NY Thief Stuffed Tiny Pomeranian Puppy Down His Pants
A Long-Island man wanted a puppy so badly that he grabbed a tiny Pomeranian and shoved it in his pants.
We would give him ten points for creativity, but in reality he probably wasn't motivated by puppy love.
The man and his accomplice, neither of whom have been identified by police, went into Zoorama Pet Store and one pretended to be interested in dogs. He distracted the clerk while the soon-to-be puppy thief tried several times unsuccessfully to open the cash register.
When he failed to steal the cash, Mr. Puppy Pants took the nearest item of value he could get his hands on and put it where no one could see it.
It might have been better for him if he'd just stolen the money.
If the suspect had gotten into the register he might have been able to take a few hundred dollars. But when he walked out with the 10-week-old purebred puppy he took $1,000 worth of merchandise with him.
That puppy was not interested in taking a ride in this man's trousers as shown by this clip:
It doesn't matter that the dog is a living animal, taking it off the premises is still theft. Taking property that is not yours with the intent to take it away from its owner is the definition of larceny.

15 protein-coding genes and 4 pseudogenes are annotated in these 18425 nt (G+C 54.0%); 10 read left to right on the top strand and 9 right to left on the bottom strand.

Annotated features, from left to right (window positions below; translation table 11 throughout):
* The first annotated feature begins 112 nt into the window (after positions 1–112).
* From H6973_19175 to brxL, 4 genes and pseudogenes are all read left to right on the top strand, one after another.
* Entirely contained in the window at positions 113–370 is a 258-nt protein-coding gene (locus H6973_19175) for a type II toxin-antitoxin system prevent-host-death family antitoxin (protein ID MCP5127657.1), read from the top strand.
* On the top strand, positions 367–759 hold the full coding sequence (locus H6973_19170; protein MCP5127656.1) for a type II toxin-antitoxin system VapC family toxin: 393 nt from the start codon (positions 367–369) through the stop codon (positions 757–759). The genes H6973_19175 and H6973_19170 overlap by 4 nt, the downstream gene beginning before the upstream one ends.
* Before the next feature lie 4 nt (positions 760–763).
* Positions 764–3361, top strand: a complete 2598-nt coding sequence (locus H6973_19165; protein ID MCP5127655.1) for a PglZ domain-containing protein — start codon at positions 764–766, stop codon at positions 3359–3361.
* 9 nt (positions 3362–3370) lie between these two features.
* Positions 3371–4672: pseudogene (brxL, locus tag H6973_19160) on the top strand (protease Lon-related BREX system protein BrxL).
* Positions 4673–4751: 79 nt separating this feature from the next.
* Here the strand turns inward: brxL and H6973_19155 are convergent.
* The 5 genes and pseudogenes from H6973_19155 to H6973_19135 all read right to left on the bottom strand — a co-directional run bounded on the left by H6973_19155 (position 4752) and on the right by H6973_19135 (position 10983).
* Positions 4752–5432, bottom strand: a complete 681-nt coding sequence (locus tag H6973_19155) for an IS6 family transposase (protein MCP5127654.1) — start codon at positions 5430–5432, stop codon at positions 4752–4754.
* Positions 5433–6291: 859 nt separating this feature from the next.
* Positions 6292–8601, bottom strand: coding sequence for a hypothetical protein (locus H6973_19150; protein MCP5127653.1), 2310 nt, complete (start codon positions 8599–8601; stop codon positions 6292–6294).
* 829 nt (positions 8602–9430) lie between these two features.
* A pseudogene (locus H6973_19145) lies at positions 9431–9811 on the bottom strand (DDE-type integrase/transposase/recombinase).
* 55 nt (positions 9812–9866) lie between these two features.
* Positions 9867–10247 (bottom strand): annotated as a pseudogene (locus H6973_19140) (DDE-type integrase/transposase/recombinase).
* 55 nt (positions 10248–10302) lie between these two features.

After all, it doesn't seem like the suspect intended to bring the dog back after he took it joy riding.
The difference between stealing the money and stealing the dog is the difference between a charge for petit larceny and one for grand larceny. In New York State, stealing property worth $1,000 or more can earn a charge of grand larceny in the fourth degree and carry a potential sentence of two to five years in jail.
Police are still looking for the creative criminal who put a puppy in his pants and for his associate. The store owner is offering a $500 reward for the tiny pup.
- Squirrel Monkey 'Banana-Sam' Stolen from SF Zoo (FindLaw's Blotter)
- Man Pleads Guilty to Dog Theft (The Chicago Criminal Law Blog)
- Jury Acquits Man of Stealing 99-Cent Hot Dog (FindLaw's Legal Ground)
You Don’t Have To Solve This on Your Own – Get a Lawyer’s Help
Meeting with a lawyer can help you understand your options and how to best protect your rights. Visit our attorney directory to find a lawyer near you who can help.